33 Infectious Diseases (cont.)
Tetanus Acute infectious bacterial disease following a contaminated puncture wound Incubation – 3 to 21 days Late symptoms – lockjaw, paralysis No isolation needed, but reportable

34 Infectious Diseases (cont.)
Tuberculosis Infectious bacterial disease affecting mainly lungs Symptoms – night sweats, productive cough, fever, chills, fatigue, unexplained weight loss, diminished appetite, bloody sputum Incidence – higher in urban centers Transmission Mycobacterium tuberculosis Droplet

35 Infectious Diseases (cont.)
Tuberculosis (cont.) Increasing resistance to TB Early diagnosis, prompt treatment Compliance with treatment regimen Preventing TB Vaccination – BCG (not used in the U.S.) Causes false-positive with TB skin test

36 Infectious Diseases (cont.)
Tuberculosis (cont.) Treating TB Mantoux TB test Positive test = Induration – skin turns red and becomes raised and hard Positive result from immunization or exposure to TB bacteria Treatment based on area affected and type of TB involved Patients must complete entire course of treatment – 12 to 18 months on medication Isolation

37 Excellent! Apply Your Knowledge
How can the spread of many infectious diseases can be limited or prevented? ANSWER: The spread of many infectious diseases can be limited or prevented by using common sense precautions: Using tissues when coughing or sneezing Washing hands frequently Using disposable dishware Excellent!

38 Drug-Resistant Microorganisms
MRSA – methicillin/oxacillin-resistant S. aureus VRE – vancomycin-resistant enterococci VISA – vancomycin-intermediate S. aureus VRSA – vancomycin-resistant S. aureus ESBLS – extended-spectrum beta-lactamases PRSP – penicillin-resistant Streptococcus pneumoniae

39 Drug-Resistant Microorganisms (cont.)
MRSA and VRE Most common in non-hospital health-care facilities Community-associated MRSA Increasing in incidence PRSP Common in patients seeking care in physicians’ offices and clinics (pediatrics)

40 Drug-Resistant Microorganisms (cont.)
Risk factors for development of infections by drug-resistant organisms Advanced age Invasive procedures Prior use of antibiotics Repeated contact with health-care system Severity of illness Underlying diseases of conditions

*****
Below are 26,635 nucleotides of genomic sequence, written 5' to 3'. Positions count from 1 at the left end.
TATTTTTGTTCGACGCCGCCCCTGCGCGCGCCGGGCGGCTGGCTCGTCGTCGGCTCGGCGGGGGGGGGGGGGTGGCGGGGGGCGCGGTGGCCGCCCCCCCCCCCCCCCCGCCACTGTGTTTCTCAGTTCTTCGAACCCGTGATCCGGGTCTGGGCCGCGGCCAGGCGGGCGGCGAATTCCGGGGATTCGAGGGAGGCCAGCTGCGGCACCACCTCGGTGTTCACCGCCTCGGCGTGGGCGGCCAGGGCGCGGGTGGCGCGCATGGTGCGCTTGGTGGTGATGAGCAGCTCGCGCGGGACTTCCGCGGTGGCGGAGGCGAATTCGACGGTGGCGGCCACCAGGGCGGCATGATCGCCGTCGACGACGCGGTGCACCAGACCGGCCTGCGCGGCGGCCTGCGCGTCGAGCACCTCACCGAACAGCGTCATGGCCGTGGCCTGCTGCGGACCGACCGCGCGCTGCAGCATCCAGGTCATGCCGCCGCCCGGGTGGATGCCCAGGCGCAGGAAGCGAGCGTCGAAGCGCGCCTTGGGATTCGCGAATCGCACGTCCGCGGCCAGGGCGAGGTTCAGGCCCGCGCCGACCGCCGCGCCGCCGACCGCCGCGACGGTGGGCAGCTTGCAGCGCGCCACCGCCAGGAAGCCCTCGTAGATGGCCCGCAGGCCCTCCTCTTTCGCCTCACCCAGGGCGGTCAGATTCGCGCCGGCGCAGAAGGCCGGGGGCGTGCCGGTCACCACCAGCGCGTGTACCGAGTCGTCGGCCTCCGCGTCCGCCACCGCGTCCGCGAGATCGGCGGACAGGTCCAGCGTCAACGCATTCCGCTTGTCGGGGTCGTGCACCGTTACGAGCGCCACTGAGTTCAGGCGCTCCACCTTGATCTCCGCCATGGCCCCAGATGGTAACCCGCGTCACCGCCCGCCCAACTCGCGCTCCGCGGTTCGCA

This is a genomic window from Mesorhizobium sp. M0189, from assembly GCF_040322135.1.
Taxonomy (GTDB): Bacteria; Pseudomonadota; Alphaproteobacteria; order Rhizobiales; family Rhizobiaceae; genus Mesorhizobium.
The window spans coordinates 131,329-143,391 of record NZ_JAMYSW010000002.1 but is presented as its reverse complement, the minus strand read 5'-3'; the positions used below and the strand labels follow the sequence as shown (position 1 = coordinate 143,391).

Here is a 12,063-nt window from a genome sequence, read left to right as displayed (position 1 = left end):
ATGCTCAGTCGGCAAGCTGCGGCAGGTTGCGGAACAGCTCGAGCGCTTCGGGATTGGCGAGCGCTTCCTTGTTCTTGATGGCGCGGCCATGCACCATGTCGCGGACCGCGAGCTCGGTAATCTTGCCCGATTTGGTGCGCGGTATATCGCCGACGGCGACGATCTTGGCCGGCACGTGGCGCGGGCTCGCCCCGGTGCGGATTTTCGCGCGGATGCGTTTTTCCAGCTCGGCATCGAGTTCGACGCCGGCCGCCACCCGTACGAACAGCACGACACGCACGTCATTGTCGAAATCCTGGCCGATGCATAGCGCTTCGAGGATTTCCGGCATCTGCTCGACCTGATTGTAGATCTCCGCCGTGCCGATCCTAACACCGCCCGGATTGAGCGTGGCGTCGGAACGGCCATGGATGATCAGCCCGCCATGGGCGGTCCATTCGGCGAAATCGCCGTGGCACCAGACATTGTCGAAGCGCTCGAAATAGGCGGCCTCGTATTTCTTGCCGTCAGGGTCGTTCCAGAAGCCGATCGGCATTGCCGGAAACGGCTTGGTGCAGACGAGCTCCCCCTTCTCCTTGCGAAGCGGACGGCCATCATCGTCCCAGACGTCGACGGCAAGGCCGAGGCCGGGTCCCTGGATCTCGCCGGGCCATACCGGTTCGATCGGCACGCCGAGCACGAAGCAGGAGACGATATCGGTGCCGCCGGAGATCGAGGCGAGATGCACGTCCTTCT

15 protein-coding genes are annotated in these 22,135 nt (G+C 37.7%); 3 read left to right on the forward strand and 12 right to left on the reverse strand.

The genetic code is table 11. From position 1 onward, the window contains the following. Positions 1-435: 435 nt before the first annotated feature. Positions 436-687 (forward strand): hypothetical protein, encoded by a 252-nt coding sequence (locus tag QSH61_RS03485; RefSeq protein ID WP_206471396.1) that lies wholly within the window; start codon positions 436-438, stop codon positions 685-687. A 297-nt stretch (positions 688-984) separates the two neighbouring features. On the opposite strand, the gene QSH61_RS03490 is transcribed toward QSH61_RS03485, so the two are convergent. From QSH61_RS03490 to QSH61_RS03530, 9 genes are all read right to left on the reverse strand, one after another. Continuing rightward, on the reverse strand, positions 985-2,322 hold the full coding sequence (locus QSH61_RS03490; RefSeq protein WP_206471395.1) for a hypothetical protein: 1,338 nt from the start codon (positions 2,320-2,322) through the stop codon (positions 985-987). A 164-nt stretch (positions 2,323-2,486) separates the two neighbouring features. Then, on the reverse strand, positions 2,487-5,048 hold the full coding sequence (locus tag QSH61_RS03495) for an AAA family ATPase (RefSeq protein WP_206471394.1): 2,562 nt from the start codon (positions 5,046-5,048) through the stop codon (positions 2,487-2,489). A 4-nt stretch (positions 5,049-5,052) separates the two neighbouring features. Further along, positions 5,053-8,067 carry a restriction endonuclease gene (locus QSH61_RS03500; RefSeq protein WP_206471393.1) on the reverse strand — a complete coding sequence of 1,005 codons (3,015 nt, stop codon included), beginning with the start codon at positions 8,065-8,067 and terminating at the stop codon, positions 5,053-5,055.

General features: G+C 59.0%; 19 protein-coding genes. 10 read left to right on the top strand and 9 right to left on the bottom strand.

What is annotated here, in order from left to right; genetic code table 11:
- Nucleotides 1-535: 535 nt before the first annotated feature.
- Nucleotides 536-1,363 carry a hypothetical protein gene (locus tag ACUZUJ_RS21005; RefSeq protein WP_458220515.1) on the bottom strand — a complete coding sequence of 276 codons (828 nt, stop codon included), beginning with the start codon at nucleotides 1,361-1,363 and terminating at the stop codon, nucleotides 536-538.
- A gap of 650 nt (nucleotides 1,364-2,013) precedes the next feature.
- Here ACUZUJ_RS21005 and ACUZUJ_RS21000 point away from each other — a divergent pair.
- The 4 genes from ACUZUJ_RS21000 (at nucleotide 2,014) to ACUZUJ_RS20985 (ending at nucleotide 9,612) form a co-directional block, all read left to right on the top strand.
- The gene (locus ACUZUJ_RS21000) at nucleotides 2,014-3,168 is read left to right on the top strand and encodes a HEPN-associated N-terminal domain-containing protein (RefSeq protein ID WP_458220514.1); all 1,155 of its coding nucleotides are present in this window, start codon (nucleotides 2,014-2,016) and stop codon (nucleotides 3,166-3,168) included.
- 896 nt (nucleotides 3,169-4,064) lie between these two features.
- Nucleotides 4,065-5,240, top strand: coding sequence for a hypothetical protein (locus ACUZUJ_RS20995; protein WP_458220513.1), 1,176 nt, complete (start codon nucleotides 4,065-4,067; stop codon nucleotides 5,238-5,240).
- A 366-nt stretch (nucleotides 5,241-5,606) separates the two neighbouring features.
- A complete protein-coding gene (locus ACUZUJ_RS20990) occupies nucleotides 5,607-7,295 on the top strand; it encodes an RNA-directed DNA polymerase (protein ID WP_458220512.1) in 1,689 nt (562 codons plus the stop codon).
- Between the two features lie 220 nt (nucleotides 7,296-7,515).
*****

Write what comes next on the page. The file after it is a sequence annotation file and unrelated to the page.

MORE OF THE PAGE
41 Drug-Resistant Microorganisms (cont.)
Preventing antibiotic resistance Four strategies to reduce incidence of antibiotic-resistant microorganisms Prevent infection Diagnose and treat infection appropriately Use antibiotics carefully Prevent transmission of infections

42 Apply Your Knowledge What strategies reduce the incidence of antibiotic-resistant microorganisms? ANSWER: Strategies to reduce the incidence of antibiotic-resistant microorganisms include: Prevent infections Diagnose and treat infections appropriately Use antibiotics carefully Prevent transmission Good Job!

43 Disease Process Begins with microorganisms finding host
Grows with specific requirements Proper temperature pH Moisture level Virulence – microorganism’s disease-producing power Damage is caused by: Depleting nutrients Reproducing themselves Making body cells the target of body’s own defenses Producing toxins

44 Disease Process (cont.)
Once exposed to a pathogen, the body goes through 4 stages of illness: Incubation – begins at first exposure; ends when first symptom appears Prodromal – begins at first onset of symptoms; generally short Invasion – numbers of organisms are greatest; symptoms are most pronounced Convalescent – patient regains normal health status

45 Apply Your Knowledge SUPER! What are the four stages of illness?
ANSWER: The four stages of illness are: Incubation – begins at first exposure; ends when first symptom appears Prodromal – begins at first onset of symptoms; generally short Invasion – numbers of organisms are greatest; symptoms are most pronounced Convalescent – patient regains normal health status SUPER!

46 The Body’s Defenses First lines of defense
Immunity – condition of being resistant to pathogens and the disease they cause First lines of defense Skin Sweat glands Mucous membranes Cilia Lacrimal glands Saliva Hydrochloric acid Lysozyme

47 The Body’s Defenses (cont.)
Resident normal flora – microorganisms found in the body Provide a barrier against pathogens Normally live in balance Become pathogenic when host’s defenses are compromised Opportunistic infections Infections occurring when a host’s resistance is low

48 The Body’s Defenses (cont.)
Immune system includes nonspecific defenses Mechanisms to protect against pathogens in general Includes Nonspecific defenses Humoral defenses Cell-mediated defenses

49 The Body’s Defenses: Nonspecific
Inflammation Signs Redness Localized heat Swelling Pain Purpose Summon immunologic agents to site Begin tissue repair Destroy invading microorganisms Steps Initial constriction, then dilation of blood vessels, causing redness and heat Fluid leakage from local vessels  swelling Scar tissue formation Chronic inflammation damages tissues and causes permanent loss of function